1) to examine media effects on both new and non-new suicide methods during 1998 and 2005 in Hong Kong (HK), when a new method by burning charcoal (CB suicide) was spreading in the region. 2) to examine how CB competed with non-CB methods in terms of media coverage and “recruiting” suicidal persons in the socio-economic context.

Methods

A self- and mutual- exciting process model was fitted to the data, adjusting for divorce rate, unemployment rate, and property price index. Breaking the whole period into onset, peak, and post-peak stages, the model was fitted again to examine the differences.

Results

Comparable copycat effects were found on both CB and non-CB suicide news. The only cross-method media effects were found in the onset stage when non-CB suicide news showed suppressing effect on CB suicides. CB suicides reported a significant self-excitation effect. A higher divorce rate and lower property price index were associated with significantly more suicides incidences and more suicide news.

Conclusions

The emerging of CB suicide method did not substitute media coverage of non-CB suicide in HK. Media effects in this case were not limited to new suicide method or celebrity suicide. The effects were further fueled by adverse socio-economic conditions.

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<![CDATA[Do Countries Consistently Engage in Misinforming the International Community about Their Efforts to Combat Money Laundering? Evidence Using Benford’s Law]]> https://www.researchpad.co/article/5989db4fab0ee8fa60bdb857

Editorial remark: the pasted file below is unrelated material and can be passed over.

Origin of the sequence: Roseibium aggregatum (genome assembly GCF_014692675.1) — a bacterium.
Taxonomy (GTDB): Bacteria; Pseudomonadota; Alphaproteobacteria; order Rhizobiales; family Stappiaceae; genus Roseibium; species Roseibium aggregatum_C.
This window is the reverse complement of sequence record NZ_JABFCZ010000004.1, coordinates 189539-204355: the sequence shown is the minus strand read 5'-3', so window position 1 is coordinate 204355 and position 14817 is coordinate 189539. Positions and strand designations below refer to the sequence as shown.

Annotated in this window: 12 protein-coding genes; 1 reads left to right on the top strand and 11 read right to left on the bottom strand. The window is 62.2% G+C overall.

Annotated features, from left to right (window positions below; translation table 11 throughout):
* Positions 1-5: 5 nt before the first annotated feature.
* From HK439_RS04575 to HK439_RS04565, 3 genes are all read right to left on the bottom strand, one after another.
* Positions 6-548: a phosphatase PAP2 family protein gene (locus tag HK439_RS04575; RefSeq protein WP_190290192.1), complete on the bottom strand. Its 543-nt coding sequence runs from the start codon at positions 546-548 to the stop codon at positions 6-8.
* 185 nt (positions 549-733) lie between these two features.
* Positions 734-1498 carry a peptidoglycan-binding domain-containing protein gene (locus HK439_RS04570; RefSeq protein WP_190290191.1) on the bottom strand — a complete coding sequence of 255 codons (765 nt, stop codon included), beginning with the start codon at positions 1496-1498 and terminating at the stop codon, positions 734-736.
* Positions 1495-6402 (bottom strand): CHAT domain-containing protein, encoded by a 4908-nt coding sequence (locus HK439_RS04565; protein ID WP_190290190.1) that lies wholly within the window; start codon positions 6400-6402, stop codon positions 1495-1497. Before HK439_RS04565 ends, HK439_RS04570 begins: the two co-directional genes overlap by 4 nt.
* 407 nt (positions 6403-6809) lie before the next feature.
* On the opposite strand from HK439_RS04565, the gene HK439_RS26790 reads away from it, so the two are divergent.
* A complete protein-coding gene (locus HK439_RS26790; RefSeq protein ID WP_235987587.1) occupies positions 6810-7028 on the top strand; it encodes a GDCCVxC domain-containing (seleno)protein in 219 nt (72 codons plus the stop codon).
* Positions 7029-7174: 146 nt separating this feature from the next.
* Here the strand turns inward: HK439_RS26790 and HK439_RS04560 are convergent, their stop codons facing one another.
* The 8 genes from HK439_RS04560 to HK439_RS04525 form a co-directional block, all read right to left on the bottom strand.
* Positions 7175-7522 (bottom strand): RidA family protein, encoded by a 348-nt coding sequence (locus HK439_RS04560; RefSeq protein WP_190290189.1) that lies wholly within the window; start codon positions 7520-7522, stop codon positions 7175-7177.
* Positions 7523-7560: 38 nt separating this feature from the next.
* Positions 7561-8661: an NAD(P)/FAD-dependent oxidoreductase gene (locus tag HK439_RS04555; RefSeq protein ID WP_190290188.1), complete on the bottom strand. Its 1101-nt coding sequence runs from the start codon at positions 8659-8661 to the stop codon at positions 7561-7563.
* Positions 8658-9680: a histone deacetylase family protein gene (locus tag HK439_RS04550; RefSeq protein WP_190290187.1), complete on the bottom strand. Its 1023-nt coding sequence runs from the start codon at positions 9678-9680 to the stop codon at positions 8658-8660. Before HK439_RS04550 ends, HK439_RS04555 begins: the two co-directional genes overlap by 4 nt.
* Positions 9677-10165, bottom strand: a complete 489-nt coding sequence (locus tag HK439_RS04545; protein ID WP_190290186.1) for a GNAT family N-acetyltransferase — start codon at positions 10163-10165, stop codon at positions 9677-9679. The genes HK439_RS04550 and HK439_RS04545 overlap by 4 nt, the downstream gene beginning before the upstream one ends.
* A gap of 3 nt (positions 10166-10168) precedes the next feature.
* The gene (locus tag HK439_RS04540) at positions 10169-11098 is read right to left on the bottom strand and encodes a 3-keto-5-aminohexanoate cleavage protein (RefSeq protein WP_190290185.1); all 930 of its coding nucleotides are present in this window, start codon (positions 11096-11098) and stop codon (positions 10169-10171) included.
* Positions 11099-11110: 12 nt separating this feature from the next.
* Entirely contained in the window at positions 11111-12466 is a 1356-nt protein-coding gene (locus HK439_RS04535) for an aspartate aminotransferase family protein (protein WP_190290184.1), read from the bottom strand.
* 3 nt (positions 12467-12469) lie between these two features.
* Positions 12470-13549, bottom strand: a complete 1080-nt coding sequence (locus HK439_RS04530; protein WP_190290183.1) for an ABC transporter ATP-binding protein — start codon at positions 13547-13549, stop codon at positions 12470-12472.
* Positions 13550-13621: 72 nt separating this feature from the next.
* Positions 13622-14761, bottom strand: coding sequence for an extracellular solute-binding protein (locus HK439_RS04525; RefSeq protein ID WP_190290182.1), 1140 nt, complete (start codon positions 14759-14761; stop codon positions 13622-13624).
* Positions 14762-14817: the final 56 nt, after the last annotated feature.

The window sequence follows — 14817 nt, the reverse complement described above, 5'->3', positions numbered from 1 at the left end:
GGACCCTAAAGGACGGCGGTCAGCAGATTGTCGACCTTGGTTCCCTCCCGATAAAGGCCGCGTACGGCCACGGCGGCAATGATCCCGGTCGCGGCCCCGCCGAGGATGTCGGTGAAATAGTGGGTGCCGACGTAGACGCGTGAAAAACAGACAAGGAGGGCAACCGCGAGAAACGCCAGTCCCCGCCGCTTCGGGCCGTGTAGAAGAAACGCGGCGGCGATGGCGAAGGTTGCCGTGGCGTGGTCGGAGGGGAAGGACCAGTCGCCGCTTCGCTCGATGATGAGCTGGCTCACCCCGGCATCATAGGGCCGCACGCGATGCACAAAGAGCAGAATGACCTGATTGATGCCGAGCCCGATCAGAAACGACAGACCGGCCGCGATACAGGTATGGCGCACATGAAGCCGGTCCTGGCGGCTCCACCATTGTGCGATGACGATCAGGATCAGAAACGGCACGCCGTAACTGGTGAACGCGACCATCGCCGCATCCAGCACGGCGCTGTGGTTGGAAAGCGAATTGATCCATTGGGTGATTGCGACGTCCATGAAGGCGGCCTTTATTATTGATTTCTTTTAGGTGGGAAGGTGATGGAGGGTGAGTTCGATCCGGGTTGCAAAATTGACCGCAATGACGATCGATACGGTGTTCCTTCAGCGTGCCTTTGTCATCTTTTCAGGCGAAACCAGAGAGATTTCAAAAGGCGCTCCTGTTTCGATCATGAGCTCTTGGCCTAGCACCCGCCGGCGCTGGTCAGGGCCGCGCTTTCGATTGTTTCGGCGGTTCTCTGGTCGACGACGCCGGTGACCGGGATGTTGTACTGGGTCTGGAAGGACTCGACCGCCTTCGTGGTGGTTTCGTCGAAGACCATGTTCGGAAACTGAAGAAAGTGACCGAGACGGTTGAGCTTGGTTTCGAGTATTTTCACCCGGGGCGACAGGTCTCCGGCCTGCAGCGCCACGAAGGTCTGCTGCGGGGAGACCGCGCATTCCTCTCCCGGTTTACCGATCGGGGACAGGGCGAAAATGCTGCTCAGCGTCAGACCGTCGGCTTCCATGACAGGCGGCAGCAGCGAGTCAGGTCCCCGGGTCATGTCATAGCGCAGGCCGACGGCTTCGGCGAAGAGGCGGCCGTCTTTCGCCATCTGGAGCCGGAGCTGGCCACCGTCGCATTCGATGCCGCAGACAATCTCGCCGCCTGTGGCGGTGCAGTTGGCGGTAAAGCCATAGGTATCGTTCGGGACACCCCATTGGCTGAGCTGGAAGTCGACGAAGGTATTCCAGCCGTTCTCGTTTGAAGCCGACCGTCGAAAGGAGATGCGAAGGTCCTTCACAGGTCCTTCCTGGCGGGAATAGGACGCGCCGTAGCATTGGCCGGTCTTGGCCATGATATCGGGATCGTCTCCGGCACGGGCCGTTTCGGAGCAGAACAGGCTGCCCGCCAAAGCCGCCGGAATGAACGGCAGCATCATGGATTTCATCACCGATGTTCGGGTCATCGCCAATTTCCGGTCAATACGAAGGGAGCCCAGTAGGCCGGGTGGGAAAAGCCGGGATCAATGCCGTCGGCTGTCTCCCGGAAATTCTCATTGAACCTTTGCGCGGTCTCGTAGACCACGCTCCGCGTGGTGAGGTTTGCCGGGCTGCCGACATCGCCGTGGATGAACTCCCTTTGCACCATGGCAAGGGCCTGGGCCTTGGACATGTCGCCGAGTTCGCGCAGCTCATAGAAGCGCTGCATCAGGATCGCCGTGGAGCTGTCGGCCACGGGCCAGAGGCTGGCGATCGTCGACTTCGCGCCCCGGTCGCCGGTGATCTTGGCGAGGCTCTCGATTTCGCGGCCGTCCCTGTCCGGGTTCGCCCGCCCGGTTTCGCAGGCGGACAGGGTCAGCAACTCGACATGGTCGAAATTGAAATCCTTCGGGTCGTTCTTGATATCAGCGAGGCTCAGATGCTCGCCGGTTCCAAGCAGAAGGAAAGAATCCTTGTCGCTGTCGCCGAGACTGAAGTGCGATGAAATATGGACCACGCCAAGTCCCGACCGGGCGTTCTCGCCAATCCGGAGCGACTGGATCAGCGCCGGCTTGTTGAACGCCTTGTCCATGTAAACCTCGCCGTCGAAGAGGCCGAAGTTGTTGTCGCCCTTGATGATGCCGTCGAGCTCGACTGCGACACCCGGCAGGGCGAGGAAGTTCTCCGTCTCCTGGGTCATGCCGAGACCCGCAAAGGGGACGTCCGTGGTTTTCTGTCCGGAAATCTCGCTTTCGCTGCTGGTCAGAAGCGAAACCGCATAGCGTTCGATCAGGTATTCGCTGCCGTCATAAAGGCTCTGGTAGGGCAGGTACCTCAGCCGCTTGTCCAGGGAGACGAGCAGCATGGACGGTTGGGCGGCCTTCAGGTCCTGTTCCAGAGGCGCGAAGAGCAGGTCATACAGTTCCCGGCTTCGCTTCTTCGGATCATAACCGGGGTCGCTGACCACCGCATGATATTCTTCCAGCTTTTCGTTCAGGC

Indicators of compliance and efficiency in combatting money laundering, collected by EUROSTAT, are plagued with shortcomings. In this paper, I have carried out a forensic analysis on a 2003–2010 dataset of indicators of compliance and efficiency in combatting money laundering, that European Union member states self-reported to EUROSTAT, and on the basis of which, their efforts were evaluated. I used Benford’s law to detect any anomalous statistical patterns and found that statistical anomalies were also consistent with strategic manipulation. According to Benford’s law, if we pick a random sample of numbers representing natural processes, and look at the distribution of the first digits of these numbers, we see that, contrary to popular belief, digit 1 occurs most often, then digit 2, and so on, with digit 9 occurring in less than 5% of the sample. Without prior knowledge of Benford’s law, since people are not intuitively good at creating truly random numbers, deviations thereof can capture strategic alterations. In order to eliminate other sources of deviation, I have compared deviations in situations where incentives and opportunities for manipulation existed and in situations where they did not. While my results are not a conclusive proof of strategic manipulation, they signal that countries that faced incentives and opportunities to misinform the international community about their efforts to combat money laundering may have manipulated these indicators. Finally, my analysis points to the high potential for disruption that the manipulation of national statistics has, and calls for the acknowledgment that strategic manipulation can be an unintended consequence of the international community’s pressure on countries to put combatting money laundering on the top of their national agenda.